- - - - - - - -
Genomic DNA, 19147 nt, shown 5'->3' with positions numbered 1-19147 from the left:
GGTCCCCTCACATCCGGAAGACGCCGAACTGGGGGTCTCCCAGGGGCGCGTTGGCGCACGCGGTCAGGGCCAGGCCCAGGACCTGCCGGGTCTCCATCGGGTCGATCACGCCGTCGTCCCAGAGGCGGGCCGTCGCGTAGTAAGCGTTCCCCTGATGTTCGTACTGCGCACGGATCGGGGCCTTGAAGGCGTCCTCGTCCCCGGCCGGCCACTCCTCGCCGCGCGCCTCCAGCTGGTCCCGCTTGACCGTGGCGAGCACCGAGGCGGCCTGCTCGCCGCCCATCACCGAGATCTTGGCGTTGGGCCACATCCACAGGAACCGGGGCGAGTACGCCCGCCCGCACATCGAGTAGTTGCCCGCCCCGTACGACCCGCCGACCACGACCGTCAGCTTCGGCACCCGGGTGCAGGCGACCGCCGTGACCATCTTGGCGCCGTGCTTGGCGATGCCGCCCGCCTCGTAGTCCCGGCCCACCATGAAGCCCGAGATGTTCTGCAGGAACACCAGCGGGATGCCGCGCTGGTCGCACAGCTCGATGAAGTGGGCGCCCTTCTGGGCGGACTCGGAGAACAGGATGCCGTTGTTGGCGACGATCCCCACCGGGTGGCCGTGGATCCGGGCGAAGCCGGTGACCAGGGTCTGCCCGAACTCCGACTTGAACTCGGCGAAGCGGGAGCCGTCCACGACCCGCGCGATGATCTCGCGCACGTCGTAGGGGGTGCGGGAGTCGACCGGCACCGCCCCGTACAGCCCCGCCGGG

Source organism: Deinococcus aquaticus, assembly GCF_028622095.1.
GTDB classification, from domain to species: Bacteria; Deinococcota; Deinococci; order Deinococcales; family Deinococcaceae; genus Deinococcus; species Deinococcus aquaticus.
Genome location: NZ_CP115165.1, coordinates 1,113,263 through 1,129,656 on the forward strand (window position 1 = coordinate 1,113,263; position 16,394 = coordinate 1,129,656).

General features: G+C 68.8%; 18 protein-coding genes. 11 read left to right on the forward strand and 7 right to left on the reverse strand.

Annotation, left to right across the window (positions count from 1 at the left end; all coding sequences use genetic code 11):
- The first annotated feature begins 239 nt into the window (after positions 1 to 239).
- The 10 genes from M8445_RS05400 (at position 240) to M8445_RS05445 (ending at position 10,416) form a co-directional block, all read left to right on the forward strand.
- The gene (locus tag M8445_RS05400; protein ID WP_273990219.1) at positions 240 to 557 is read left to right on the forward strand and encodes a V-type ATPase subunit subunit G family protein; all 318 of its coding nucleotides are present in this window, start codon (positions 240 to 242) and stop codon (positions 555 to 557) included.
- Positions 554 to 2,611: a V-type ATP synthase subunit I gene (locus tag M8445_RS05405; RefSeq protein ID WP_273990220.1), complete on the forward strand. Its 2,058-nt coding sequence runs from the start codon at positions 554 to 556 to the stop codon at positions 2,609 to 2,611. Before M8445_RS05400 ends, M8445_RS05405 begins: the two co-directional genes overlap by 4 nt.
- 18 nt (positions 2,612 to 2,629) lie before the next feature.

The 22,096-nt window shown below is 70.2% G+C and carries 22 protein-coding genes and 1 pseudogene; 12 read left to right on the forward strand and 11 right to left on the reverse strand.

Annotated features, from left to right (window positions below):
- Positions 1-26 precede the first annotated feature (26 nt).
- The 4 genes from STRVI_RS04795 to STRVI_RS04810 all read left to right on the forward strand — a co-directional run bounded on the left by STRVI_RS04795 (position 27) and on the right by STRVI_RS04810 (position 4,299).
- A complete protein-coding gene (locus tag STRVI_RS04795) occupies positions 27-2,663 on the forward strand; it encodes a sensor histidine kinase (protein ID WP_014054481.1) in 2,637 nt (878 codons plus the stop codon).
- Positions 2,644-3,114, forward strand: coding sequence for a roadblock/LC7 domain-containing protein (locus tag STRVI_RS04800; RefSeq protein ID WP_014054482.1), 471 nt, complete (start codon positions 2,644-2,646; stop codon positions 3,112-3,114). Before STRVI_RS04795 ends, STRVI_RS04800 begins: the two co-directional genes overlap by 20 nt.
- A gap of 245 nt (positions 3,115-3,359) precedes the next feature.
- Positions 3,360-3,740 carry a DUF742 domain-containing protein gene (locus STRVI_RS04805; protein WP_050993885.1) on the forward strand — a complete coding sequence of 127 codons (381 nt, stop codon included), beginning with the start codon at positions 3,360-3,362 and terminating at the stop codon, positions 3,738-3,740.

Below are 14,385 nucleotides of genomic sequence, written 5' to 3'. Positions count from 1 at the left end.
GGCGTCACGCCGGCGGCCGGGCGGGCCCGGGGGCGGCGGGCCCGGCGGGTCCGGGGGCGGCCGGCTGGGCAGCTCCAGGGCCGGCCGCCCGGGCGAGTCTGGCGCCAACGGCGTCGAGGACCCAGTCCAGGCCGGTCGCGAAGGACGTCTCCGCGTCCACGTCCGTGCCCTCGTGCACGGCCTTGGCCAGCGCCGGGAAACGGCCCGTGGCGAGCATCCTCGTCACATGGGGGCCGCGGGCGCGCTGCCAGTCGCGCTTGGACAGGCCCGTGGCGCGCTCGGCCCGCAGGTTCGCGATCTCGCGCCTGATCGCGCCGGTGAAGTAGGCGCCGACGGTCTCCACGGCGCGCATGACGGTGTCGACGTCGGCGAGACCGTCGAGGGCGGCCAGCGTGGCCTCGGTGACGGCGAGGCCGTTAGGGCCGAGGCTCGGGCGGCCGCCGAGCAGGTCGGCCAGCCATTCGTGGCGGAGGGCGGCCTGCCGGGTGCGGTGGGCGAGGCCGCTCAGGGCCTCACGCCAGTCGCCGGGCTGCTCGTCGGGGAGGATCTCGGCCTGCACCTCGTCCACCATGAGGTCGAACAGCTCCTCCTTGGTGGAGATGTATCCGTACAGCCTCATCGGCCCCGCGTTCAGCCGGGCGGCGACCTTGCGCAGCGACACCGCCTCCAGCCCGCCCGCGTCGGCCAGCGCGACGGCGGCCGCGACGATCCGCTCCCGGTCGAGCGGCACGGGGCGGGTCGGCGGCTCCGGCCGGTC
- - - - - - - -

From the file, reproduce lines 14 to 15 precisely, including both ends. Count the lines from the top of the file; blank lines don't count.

Annotated features, from left to right (window positions below):
- Positions 1-26 precede the first annotated feature (26 nt).